Let’s pretend for a moment you are a hiring manager. You NEED a nurse like yesterday. You can’t find someone to hire on staff and you decide to go with a travel nurse to help the sudden influx of patients for the next 13 weeks. You need them to come in with the skills needed to care for the patients in your hospital. You know you have no one that can mentor them so they need to be clinically ready to hit the ground running.
How would you know who is truly skilled? A self-proclaimed skills checklist might just not make you feel confident enough. But a 5-hour test that reviews a nurse’s critical-thinking, technical and interpersonal skills? Now you are feeling better about paying that big price tag that comes with a travel nurse.
Nurses don’t all love it or agree it does a great job really accessing who is a qualified travel nurse. But no matter your opinion, this is the reality of getting some travel assignments. The test is called the PBDS, the “Performance-Based Development System”. It is a test most often used for medical-surgical, critical care, neonatal ICU, and OB nurses and was actually designed to determine the strengths and weaknesses of a new hire. That way the hospitals can better know how to support them and their clinical growth. But for travel nurses who get almost no orientation, the test suddenly became a pass or fail.
The Risk of The PBDS
Here is how it goes down. You got a job offer. You said yes. You traveled to the hospital, you moved into an Airbnb. But before you start you have to take this test on-site at your new hospital. It is taken before you can begin your assignment. If you fail, you no longer have the job offer. No time machines, no re-takes, just out of luck!
This is truly a risk of money and time (not to mention all the time and the nerves studying for such a big test). It is a great idea to have “the talk” with your recruiter before agreeing to the assignment. “What if I fail? What is our game plan?” Ask who will cover the cost of your travels to get there if you fail. And make sure you know the market- is that area a place that there are other job options that you could apply for right away if this contract falls through?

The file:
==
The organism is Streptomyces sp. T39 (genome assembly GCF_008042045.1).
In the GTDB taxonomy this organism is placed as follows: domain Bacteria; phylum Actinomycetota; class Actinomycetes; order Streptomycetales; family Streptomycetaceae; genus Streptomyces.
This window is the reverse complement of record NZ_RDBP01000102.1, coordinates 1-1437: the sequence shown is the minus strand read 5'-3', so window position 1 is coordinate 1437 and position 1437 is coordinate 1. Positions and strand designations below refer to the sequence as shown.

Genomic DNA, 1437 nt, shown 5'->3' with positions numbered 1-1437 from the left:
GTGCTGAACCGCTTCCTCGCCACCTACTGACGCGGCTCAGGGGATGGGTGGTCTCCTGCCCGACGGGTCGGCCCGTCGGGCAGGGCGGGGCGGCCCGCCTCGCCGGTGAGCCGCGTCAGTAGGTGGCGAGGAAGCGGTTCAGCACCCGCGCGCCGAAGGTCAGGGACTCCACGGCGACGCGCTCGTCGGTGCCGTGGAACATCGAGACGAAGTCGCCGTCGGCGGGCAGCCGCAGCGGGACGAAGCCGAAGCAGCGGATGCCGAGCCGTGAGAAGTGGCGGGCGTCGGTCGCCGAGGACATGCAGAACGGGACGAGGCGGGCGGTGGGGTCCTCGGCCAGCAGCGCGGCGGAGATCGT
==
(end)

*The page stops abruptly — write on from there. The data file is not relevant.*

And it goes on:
The PBDS is optional to travel nurses.
Yes, around 500 hospitals do require PBDS testing. Yes, most travel nurses pass. But you still don’t have to take the risk. There are many hospitals that do not require the PBDS to work for them. Your recruiter will know which assignments require this so just tell them your preference, but keep in mind it could stop you from getting to travel to some destinations.
How long does it take to complete? It takes around 5 hours and is a timed test.
What are the questions like? It consists of ten or more video scenarios and you get to evaluate the probable diagnosis and decide what you would do. This is not a multiple-choice exam, it is in written essay form.
What is the format? On a computer
Can I skip questions and go back? Yes, BUT you cannot replay any videos. Pay attention during the video and try to formulate your response before moving on, just and go back to touch up.
Can I prepare? I used to eat gummy bears while I studied in grad school. I would recommend buying the Costco size and breaking open the study guides. You must prepare, it’s not an easy test.
Tips from our travel nurses
Don’t overthink it! Just write exactly what you do, step by step. And in any area where you are not sure if the action you describe is correct, justify why you would do it. For example “I would check x in order to rule out y” instead of just saying “I would check x. Then I would check z.”
State the obvious: Answer everything as if you’re explaining to a new grad or student nurse. Here’s an example of what that looks like: Don’t just write “I would get a glass of orange juice” even though that’s a simple action. Describe that you need to open the cabinet, reach for the glass, take the glass out and put it on the counter…then go to the fridge, take out the orange juice, unscrew the lid…okay, okay, you get it!
Answer right after you watch the videos: You can only watch the videos once, but you can go back to clean up answers or add to them. So write your basic answers and thoughts immediately.
Use a formula to write your essay answers:
- Recognize the scenario.
- Prioritize your plan.
- Remember little things you always do that are second nature. Even something like ‘call the doctor’ has to be included, think of what happens in the first 60 seconds when you suspect an incident.
- Anticipate your orders, write it all out and write out all your nursing interventions, justifications, and what you’re doing in anticipation.
Is there a downside for travel nurses who do not take it?
You would miss out on the option of working in those 500 hospitals that require it- and some are top-notch facilities. Your recruiter should be able to tell you if it’s required. So it’s up to you, the power is in your hands whether you take this test or not! But it’s good to weigh the options. Let’s go over some pros and cons to help you make a decision:
- These are real-life scenarios (no trick questions)
- The test is about serious cases only, such as stroke, pain and MFs (so chances are, you know what to do! Confidence, people!)
- Your results are portable! Meaning if you pass it at one facility, your results can travel with you to another facility that requires it. You don’t always have to sit for 5 hours and take it for all the best hospitals.
- It’s sometimes used as an exclusive way to evaluate your competency.
- It’s a challenging test. Five hours…yep!
- If you don’t pass, your contract could be canceled.
- It’s a big-time commitment that you need to be on-site for.
- Even though your results portable, facilities could ask their travel nurses to take the test again before they start even if they’ve passed and worked with them before.
We support you no matter what you decide!
Good luck and I’m wishing you lots of gummy bears,